White House advisor Mitch Landrieu visits Nome
White House advisor Mitch Landrieu was one of the many Washington officials visiting Alaska in August to talk about the federal dollars coming to the region, and last Thursday, he was getting his boots dirty at the Port of Nome.
“This is as close to the view on the ground as you can get,” Landrieu said as huge container handlers moved cargo and kicked up mud with their tires.
Landrieu is the former mayor of New Orleans, and in 2021 he was appointed to oversee the implementation of the massive $1 trillion Bipartisan Infrastructure Law.
“The president’s vision was to use this bill as a forcing mechanism for federal, state and local officials to work together with the not-for-profit community, the tribal communities, the faith-based organizations to organize themselves around what the priorities are in their communities,” Landrieu told the Nugget. “I don’t think that this state has seen this level of investment from the federal government the last 50 or 60 years.”
During his tour of Alaska last week, he noted that the state has received the most investments per capita from the bill, totaling over $5 billion. One of the biggest payouts was for the Port of Nome. The bill set aside $250 million for remote and subsistence harbor construction, and in 2022, the U.S. Army Corps of Engineers committed that entire amount to the first phase of the Port of Nome expansion project.
Port Director Joy Baker explained to Landrieu that arranging dock space in Nome has become like “a Tetris puzzle.” Baker said that the exports of gravel, rock and sand from the region are booming. The gravel barges have gone from exporting 40,000 tons each summer to 200,000 tons, she said. Mayor John Handeland added that the new port facilities would allow cruise ships and research vessels to dock on the east side of the harbor, which would allow easier foot traffic into town and separate passengers from the port’s industrial operations.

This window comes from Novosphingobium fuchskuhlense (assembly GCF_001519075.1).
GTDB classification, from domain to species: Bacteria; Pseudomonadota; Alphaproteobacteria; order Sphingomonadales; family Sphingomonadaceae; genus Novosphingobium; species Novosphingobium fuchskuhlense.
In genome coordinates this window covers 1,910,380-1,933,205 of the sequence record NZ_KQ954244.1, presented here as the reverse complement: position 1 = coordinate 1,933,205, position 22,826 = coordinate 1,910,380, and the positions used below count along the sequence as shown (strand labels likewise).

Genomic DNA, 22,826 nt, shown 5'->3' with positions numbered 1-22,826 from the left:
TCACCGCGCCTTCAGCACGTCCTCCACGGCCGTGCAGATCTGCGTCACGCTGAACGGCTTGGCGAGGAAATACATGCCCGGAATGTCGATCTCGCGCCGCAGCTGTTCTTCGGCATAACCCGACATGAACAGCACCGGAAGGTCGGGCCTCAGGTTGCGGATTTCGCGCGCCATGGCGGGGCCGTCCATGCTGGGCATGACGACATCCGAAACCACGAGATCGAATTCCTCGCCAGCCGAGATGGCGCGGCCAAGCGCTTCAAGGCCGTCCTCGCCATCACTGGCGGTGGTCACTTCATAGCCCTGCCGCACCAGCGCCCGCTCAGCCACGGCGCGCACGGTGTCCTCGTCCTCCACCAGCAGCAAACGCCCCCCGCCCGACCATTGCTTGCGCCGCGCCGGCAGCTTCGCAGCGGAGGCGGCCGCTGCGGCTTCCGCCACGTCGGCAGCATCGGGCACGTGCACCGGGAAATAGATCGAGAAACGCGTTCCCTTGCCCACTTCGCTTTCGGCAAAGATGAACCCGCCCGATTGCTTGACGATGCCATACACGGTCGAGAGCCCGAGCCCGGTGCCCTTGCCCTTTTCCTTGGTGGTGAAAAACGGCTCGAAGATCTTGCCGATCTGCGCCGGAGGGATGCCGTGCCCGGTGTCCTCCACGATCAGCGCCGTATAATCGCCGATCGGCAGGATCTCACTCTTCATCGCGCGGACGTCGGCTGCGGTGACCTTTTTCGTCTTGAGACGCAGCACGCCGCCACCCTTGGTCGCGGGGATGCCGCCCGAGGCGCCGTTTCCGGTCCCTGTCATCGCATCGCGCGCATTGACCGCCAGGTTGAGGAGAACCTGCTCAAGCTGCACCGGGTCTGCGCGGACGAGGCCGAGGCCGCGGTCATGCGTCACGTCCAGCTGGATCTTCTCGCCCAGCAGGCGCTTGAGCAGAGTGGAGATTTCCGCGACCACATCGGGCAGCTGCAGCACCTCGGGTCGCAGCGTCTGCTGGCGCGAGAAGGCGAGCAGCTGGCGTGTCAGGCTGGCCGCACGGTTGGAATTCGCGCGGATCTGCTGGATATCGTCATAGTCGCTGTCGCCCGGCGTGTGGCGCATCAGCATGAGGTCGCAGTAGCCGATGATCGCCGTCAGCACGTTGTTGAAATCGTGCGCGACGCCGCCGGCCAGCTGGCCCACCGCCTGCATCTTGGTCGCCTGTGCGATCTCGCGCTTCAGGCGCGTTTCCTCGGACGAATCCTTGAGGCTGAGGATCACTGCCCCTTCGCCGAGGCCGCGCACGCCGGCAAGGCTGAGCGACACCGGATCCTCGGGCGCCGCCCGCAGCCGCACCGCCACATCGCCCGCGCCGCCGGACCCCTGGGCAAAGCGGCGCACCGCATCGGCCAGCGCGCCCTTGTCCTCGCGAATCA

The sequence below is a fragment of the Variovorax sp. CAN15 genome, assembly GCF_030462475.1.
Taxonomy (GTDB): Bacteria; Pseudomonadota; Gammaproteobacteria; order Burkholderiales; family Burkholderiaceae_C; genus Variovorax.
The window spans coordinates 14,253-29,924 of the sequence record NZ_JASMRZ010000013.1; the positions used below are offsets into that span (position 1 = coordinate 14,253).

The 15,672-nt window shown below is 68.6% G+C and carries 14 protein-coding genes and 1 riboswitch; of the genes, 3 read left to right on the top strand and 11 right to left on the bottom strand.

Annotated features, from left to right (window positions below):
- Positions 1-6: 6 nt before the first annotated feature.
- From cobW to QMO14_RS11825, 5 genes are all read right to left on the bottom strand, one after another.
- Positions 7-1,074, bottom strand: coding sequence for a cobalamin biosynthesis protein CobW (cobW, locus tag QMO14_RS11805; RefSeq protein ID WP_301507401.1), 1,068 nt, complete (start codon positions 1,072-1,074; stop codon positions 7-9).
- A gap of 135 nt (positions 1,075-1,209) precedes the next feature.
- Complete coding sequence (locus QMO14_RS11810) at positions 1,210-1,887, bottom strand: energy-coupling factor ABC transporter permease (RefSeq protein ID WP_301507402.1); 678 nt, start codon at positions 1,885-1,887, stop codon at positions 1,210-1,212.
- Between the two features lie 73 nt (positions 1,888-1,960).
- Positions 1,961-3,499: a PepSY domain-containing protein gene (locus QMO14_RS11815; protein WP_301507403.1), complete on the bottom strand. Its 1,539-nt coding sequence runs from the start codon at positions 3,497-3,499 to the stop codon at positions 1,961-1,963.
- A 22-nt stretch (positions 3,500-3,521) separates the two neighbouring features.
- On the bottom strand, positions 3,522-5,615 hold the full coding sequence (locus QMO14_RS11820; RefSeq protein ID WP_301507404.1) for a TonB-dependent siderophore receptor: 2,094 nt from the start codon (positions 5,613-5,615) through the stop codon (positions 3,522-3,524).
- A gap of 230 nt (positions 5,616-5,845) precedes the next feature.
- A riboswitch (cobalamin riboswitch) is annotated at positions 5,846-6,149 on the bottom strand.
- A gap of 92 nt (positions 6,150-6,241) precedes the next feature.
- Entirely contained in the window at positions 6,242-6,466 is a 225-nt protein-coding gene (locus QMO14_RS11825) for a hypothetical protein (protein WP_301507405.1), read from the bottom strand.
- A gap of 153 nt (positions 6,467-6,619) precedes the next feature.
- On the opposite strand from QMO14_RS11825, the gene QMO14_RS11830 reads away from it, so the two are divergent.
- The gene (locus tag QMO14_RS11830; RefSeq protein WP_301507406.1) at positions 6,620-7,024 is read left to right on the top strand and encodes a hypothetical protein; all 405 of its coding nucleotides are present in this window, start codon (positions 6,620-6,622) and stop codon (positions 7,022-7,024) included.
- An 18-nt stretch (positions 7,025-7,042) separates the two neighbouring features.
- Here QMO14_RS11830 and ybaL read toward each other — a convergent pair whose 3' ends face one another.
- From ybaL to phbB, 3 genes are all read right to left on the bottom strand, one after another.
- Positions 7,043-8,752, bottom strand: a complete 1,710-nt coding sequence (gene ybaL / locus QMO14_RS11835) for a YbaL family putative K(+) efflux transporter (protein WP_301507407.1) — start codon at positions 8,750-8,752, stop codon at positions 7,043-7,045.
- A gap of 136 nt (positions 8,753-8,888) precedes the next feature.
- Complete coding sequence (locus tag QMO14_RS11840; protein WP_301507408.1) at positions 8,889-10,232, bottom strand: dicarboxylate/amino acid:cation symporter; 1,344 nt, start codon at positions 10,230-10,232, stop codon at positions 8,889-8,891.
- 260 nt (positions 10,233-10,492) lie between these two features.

After seeing the needs that would be addressed by a bigger port, Landrieu also expressed an awareness that the expansion would have some consequences that the City of Nome needs to take into consideration.
“Of course, the funding for this particular port and other ports like this is going to increase the exports that are coming in and the cruise ships, and then it’s going to put pressure on the city—on sewerage, and water and public safety, health standards, and then housing, which is evidently one of the biggest challenges that everybody’s having right now,” he told the Nugget.
Earlier in the day, Landrieu and his team held a community roundtable that was closed to the press and the public but included City of Nome leadership as well as representatives from Kawerak, Bering Straits Native Corporation and other local entities. The delegation also took a bumpy drive down the Council Road to see fish camps that were damaged during last year’s Typhoon Merbok.
His stop in Nome capped a weeklong tour of Alaska, that included a visit to Anchorage as well as visits to other communities like Sourdough, Tosina, Napakiak and Napaskiak that have funds coming to them through the Bipartisan Infrastructure Law.
“One of the things that’s very different from anything else in the Lower 48 is the level of subsistence that individuals have to engage in, especially the tribal communities—and that’s a real eye opener,” Landrieu said.
Last Tuesday, Landrieu appeared alongside Rep. Mary Peltola at the Alaska Native Heritage Center to announce $100 million in funding for three broadband infrastructure grants to communities in rural Alaska. The funds are provided through the U.S. Department of Agriculture’s ReConnect program.